Protests stall town centre road closure scheme
PUBLISHED: 06:44 10 July 2020
Suffolk County Council has slammed the brakes on a plan to close off roads in Bury St Edmunds town centre after protests from traders.
Highways chiefs wanted to close off Cadney Lane and parts of adjoining Cannon Street to traffic as a way of promoting walking and cycling.
But businesses in the area protested, with one launching an online petition which has attracted more than 300 signatures.
Andrew Curry of Curry’s Service Centre in Cannon Street, whose family has been trading in the town since the late 1800s, said in the petition the proposal to close Cadney Lane was dangerous and would impact on other roads in the area.
“Access to Cannon Street will be off the busy Northgate Street roundabout. This will be accidents waiting to happen and not making it safer,” he said.
Now, the council has contacted businesses to tell them that following feedback the plan was on hold while alternative solutions were discussed.
Charlie Gerard, managing partner in The Old Cannon Brewery brasserie and bar in Cannon Street, said he was glad the council was thinking again.
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“We have a lot of drays come to deliver and pick-up - they are big lorries and I have no idea where they would have had to turn round to get to us under these proposals.
“So I am happy that the council has listened to our concerns, the petition seems to have worked.”
Justin Sharp, who runs the Pea Porridge restaurant with wife Jurga, said he was not necessarily opposed to road closures but he wanted more details from the council over what the benefits might be.
He said: “What they are considering hasn’t really been explained fully to us as to how it would function, although I’ve tried to push them for more information. I want them to show us how these changes will be of benefit.”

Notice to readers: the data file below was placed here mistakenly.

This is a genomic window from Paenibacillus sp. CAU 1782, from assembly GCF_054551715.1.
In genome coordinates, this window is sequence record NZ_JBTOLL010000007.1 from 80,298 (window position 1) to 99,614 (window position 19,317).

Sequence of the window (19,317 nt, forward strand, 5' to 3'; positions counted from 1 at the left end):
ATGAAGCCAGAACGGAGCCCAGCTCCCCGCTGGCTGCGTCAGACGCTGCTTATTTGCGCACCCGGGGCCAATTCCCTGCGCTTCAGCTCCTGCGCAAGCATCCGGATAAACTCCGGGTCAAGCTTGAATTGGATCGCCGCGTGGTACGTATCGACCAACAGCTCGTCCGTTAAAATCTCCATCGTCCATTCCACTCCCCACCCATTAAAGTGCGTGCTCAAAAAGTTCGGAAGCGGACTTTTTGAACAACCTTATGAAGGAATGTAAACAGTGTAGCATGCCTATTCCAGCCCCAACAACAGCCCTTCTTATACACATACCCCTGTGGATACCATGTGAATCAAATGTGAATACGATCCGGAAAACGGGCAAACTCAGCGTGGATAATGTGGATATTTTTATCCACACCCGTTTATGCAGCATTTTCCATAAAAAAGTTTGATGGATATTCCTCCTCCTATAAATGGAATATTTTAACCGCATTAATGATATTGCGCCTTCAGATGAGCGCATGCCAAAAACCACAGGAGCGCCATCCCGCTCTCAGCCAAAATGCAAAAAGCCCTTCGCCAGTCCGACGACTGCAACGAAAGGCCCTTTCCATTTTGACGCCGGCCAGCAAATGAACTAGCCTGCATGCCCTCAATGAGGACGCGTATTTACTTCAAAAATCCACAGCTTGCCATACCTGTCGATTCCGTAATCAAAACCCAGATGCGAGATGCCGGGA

A Suffolk County Council spokesperson, said: “The area around Cannon Street is a key route from the east of Bury St Edmunds into the town centre. We have been looking to establish a safe and easy walking and cycling route in the area following the Government announcement of a £250m investment in swift emergency interventions to make walking and cycling easier during the COVID-19 pandemic and avoid over-crowding on the transport network.
“The interventions aim to ensure local people who need and want to make essential journeys and take daily exercise by foot or bike can do so safely whilst maintaining social distancing measures.
“Following discussions with local businesses in the area we have decided to pause this scheme to assess alternative solutions. We will be contacting local residents and businesses in due course to discuss further and we welcome their suggestions on alternative solutions.”
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